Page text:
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No Referral Needed: Direct Access Gives Patients Access to Physical Therapy Sooner

No Referral Needed: Direct Access Gives Patients Access to Physical Therapy Sooner

Let the Healing Begin

What do people with lower back pain, sports injuries, heart disease, and concussions have in common? They can all benefit from working with a physical therapist. These licensed movement experts develop a customized treatment plan to help improve function, manage pain, and possibly prevent the need for surgery or prescription drugs.

Now, patients in the Valley Health community have direct access to physical therapy (PT), without a physician’s referral. “Instead of having to go to a family practice or an orthopedist, you can simply call a Valley Health Rehabilitation clinic in your community,” says Mary Presley, director of Rehabilitation Services at Warren Memorial Hospital in Front Royal, Virginia.

Chris MoralesPatients are in good hands with Valley Health direct-access physical therapists, who have a doctorate degree in physical therapy and significant training in evaluation and diagnosis. These experts use various techniques depending on the patient’s individual needs. They also use an evidence-based tool called FOTO (Focus on Therapeutic Outcomes), which generates real-time data to measure how well the treatment is working.

Physical therapists specialize in areas such as orthopedics, sports medicine, pediatrics, wound care, pelvic health, and balance disturbances; they can also help with neurologic issues and frequently work with individuals recovering from stroke.

The direct access model has a history of success, and has resulted in positive outcomes for patients in other settings, including the U.S. Armed Forces. “The military has an interest in keeping soldiers in great physical shape, so direct access has been their standard operating procedure for PT care for years,” says Chris Morales, DPT, clinical manager at War Memorial Hospital Rehabilitation.

Morales, who sees patients at the Rehabilitation facility in Berkeley Springs, West Virginia, also touts the cost savings associated with direct access. “Insurance companies are recognizing the value of moving patients into PT earlier in the treatment process,” Morales adds. “It saves them money.”

More importantly, direct access is often less expensive for patients – along with being more convenient. “It has significantly reduced the cost for patients coming to a physical therapist first, versus going through their physician, taking the medications, getting imaging, then being referred to a [physical] therapist,” Presley says. The clinic will contact a patient’s insurance company to obtain authorization, just like when a patient visits their doctor, and verify the copayment determined by the patient’s health plan.

Presley says that the program is designed to make life easier for patients. “Patients now have another point of access to care without having to wait for a referring appointment with their doctor,” she continues. “And we’re big proponents of pain management that folks often overlook. They might want that quick fix with a pill, but we can help substantially with other [treatment] modalities and functional movement to get them to their goal.”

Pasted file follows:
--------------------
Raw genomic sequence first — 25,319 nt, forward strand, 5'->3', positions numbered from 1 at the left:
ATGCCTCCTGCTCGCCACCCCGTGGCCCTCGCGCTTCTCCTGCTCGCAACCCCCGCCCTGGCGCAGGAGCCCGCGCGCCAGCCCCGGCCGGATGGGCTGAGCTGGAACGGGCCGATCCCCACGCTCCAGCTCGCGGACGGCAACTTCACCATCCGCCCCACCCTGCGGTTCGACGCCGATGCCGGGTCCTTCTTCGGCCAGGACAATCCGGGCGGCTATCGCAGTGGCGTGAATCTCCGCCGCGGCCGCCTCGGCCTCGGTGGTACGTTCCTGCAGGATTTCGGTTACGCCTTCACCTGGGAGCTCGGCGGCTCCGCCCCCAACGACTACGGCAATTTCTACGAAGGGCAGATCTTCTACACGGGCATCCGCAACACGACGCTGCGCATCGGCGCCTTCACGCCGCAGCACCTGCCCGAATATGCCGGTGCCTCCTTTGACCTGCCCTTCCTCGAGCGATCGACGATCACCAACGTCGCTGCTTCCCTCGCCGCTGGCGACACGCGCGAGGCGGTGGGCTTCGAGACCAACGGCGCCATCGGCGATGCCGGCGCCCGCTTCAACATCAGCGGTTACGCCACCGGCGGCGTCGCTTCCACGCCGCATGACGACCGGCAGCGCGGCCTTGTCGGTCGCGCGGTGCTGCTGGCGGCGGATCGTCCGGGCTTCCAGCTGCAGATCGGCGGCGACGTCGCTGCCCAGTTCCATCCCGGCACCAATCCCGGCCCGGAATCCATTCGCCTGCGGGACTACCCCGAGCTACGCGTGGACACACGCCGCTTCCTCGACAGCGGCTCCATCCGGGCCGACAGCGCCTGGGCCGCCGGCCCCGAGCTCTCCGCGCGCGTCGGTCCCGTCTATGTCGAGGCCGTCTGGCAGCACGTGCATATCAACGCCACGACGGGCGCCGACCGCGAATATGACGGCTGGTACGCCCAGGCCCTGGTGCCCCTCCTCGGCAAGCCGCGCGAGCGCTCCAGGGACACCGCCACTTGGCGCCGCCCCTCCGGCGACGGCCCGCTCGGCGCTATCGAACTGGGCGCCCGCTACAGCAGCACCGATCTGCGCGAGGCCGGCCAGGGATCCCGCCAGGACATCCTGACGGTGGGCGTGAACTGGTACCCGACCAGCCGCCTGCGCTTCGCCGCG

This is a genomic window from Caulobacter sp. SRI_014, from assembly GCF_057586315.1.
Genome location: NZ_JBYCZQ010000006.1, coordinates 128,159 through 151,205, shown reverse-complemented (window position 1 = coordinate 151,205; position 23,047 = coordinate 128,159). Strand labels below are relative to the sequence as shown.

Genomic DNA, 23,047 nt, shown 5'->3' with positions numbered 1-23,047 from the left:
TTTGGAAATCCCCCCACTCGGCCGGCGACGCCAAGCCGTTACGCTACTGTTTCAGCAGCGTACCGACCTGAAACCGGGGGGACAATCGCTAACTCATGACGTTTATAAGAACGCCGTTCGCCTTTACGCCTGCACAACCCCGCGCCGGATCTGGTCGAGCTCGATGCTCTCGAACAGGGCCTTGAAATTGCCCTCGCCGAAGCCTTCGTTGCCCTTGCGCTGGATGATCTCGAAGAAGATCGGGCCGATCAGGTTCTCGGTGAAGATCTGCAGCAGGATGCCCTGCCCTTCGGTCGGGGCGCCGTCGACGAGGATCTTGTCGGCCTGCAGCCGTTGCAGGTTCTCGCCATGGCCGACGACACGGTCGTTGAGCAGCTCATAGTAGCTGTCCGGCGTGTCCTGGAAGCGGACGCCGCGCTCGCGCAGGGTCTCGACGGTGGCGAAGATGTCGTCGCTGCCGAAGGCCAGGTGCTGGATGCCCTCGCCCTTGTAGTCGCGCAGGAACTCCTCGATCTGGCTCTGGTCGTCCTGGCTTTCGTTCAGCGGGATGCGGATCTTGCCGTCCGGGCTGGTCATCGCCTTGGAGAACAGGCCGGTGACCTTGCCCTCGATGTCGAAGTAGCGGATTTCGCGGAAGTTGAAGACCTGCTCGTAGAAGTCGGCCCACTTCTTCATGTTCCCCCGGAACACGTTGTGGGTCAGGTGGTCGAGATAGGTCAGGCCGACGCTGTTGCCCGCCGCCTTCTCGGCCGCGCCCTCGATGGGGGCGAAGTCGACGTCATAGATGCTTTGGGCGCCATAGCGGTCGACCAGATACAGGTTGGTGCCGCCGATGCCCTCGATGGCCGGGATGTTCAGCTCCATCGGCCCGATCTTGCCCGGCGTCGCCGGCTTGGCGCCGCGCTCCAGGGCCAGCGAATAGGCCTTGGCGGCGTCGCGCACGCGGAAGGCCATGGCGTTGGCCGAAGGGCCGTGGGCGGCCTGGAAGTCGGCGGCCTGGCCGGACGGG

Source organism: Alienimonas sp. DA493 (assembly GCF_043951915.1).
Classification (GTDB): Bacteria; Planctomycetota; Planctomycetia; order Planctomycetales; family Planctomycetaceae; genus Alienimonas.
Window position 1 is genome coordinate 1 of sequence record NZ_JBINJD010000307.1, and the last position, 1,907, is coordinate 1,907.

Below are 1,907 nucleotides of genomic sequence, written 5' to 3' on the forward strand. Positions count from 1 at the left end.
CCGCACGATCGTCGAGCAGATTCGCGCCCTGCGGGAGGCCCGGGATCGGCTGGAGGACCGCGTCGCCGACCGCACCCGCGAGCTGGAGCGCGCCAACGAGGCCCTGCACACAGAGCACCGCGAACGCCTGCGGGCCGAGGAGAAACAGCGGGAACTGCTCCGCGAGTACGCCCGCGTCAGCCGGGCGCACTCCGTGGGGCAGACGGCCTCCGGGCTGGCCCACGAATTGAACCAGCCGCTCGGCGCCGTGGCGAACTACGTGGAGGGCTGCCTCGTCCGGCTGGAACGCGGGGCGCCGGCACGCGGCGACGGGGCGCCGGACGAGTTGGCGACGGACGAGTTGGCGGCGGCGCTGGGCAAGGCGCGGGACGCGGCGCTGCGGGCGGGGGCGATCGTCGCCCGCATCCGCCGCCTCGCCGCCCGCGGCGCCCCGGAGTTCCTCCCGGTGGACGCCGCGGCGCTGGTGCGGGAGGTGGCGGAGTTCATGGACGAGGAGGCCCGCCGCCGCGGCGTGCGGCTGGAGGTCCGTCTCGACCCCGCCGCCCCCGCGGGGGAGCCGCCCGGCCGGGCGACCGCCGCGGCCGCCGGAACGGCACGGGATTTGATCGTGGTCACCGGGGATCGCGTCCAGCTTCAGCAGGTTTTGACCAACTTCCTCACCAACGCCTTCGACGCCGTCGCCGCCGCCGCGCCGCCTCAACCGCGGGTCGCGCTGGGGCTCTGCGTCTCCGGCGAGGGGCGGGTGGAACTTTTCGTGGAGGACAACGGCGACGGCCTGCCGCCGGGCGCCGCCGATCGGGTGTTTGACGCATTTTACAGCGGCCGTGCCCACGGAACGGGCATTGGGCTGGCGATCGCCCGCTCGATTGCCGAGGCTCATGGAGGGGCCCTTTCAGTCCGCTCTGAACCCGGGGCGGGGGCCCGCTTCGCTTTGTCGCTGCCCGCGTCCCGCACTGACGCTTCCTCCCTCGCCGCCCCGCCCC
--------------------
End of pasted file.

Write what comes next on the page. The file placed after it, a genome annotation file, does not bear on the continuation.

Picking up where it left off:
Bridging the time gap between injury and care benefits patients in other ways.

“When patients are in pain, the ways they compensate can cause secondary problems to develop, and direct access shortens the period between an injury and treatment,” says Melanie Sullivan, DPT, at the Page Memorial Hospital (PMH) Outpatient Rehabilitation, located in Luray, Virginia. “The body is a chain, and a delay in treatment can set patients back farther in the recovery process.”

“Direct access is a ‘game changer’ for patients,” she adds, noting that it will be especially helpful for middle and high school athletes, who without direct access might have to wait weeks – or even months – before they get physical therapy treatment for injuries. “We’ve already reached out to the athletic directors at local schools to let them know we are here to help when students are injured.”

Physical therapist Michael Shutika, PT, Sullivan’s colleague at PMH Rehabilitation, emphasizes the convenience and collaboration possible with direct access. “The convenience of coming directly to physical therapy instead of having to first see a physician is a great benefit, but we welcome the chance to get the patient’s regular provider involved, with patient permission. We can make other providers aware of the plan of care, and incorporate their suggestions. It’s a win-win.”

Quick access to treatment, positive outcomes, convenience, cost savings, and a collaborative approach. Direct access is a ‘game changer’ indeed!

Valley Health offers Physical Therapy at numerous locations throughout the region, including Front Royal, Luray, Winchester and Woodstock in Virginia, and Berkeley Springs and Romney in West Virginia.

For more information, visit valleyhealthlink.com/physicaltherapy.